Yesterday saw a classic ‘U-turn’ in political campaigning as Teresa May did a quick 180 on the issue of what has been called the ‘dementia tax’.  Having published their manifesto only 24 hours before, the response to this key ‘vote-losing’ policy saw Prime Minister May announce the revised policy to an excited gathering of Welsh supporters and completely deny that any turnaround had taken place.  ‘Strong and stable’ leadership was suddenly termed ‘weak and wobbly’ by the gathering of press.

In recent British political campaigns, this policy would most likely have remained, despite it unpopularity, potentially losing key votes to the party.  However, as our political parties monitor the voice of the people through the social media channels, so they can gauge what is, and is not, being well received and perform their ‘invisible turnaround’ maneuvers in quick fashion.

Whether this will have a lasting impact on the campaign of Mrs. May is yet to be seen; although with what would appear to be an unassailable lead in the polls, it would appear that it would be difficult for her to give away her lead at this stage.  However, recent times have seen remarkable surprises in political campaigns across the US (Trump), France (Macron), UK (Brexit) and in the Middle East (Arab Spring), a social media has spread focused communication like wildfire on critical issues.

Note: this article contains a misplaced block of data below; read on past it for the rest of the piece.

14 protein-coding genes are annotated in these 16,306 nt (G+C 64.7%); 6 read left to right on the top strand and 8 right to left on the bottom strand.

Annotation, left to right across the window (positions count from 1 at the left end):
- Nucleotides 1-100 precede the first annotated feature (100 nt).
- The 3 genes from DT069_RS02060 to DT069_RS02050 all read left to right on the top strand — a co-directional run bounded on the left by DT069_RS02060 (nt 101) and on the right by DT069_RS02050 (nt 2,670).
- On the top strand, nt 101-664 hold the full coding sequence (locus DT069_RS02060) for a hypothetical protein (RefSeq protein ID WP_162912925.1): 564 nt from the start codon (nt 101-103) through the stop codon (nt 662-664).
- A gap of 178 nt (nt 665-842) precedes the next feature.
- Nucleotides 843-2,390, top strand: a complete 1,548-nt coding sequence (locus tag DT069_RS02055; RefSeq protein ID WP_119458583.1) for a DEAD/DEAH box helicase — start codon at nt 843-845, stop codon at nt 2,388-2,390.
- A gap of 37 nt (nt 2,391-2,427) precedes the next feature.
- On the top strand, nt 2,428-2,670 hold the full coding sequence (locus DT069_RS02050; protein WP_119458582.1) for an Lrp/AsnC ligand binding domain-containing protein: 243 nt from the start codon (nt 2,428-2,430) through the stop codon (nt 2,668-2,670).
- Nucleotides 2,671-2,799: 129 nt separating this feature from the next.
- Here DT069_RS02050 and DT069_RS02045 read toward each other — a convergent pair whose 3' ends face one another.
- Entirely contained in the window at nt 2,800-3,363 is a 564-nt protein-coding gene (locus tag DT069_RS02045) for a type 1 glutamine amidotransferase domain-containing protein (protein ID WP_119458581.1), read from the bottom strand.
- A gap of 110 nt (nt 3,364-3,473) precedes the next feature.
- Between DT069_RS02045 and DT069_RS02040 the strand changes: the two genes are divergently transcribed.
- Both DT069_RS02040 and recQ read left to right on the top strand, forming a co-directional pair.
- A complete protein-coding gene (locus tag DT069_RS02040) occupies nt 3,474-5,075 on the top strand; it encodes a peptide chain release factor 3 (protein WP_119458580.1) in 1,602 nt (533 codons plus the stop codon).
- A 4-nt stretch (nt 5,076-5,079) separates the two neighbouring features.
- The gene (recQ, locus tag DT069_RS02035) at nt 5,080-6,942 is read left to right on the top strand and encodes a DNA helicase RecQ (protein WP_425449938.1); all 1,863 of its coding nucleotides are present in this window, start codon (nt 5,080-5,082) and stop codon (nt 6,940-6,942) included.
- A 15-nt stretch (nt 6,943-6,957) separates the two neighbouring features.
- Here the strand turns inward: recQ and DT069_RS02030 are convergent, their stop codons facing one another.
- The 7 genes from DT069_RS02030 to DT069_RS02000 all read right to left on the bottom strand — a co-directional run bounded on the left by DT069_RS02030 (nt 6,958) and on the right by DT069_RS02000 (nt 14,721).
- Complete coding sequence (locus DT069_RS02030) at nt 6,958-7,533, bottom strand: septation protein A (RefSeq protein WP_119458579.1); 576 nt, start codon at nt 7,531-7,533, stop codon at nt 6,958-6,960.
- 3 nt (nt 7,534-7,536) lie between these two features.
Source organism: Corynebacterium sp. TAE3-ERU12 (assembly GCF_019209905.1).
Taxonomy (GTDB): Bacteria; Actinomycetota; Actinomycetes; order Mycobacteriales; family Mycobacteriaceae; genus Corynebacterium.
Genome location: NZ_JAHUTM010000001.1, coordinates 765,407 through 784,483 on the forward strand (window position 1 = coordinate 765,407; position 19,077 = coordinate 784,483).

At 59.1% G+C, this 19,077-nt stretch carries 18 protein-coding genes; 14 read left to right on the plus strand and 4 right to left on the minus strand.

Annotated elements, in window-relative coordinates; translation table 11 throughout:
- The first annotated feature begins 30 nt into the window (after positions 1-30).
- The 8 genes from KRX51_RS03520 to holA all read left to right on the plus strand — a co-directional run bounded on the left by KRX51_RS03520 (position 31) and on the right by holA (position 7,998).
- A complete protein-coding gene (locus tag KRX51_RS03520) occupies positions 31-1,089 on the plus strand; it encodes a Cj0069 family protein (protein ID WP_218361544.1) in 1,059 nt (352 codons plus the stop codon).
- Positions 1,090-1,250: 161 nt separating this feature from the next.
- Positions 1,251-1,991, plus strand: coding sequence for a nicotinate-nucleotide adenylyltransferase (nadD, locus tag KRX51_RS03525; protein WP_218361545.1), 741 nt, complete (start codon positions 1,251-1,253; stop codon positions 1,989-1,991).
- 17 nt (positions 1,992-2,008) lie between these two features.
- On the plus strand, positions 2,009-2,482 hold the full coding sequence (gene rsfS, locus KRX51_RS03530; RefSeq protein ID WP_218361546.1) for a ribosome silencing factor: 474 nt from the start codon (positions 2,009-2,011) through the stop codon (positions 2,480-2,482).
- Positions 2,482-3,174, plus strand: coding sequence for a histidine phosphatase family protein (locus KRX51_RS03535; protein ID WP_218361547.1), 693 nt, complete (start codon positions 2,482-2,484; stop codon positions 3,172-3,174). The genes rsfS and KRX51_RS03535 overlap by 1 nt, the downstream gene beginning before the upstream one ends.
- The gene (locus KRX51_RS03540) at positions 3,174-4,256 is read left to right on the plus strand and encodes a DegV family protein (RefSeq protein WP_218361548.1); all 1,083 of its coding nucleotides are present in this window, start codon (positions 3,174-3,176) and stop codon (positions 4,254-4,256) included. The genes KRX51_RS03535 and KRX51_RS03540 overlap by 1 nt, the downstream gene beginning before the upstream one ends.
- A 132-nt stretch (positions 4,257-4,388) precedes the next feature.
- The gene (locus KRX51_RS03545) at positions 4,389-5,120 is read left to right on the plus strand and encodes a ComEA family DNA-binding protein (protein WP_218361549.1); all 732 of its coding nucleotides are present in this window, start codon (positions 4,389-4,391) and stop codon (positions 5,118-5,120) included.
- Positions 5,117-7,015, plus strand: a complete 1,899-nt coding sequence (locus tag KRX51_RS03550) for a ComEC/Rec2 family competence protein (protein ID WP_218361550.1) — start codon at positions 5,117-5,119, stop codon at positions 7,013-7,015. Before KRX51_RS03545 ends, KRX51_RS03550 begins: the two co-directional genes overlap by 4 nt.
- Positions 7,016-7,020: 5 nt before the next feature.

The lesson to be learned for business from all of this is perhaps the importance of organisations listening in to the voice of their employees as they announce and take measures that could be damaging to levels of engagement and business performance.

Just as political organisations realise that they need to much more nimble to respond to the feedback of their constituents to policy changes, so business ought to be similarly tuned and agile in their response to both internal employee and external competitive pressures.

Social media has changed the communications landscape for good, the question is how quickly will organisations, either political or business, take to respond to these changes and recognise that they ignore critical constituent feedback at their peril.

Agree with it or not, there is something to be said for the Tory campaign that listened, analysed and acted in a very timely manner to something that was clearly very unpopular .  Denying that it ever happened in the first place; however, will no doubt dent credibility and trust, and perhaps lose more than a few votes along the way!

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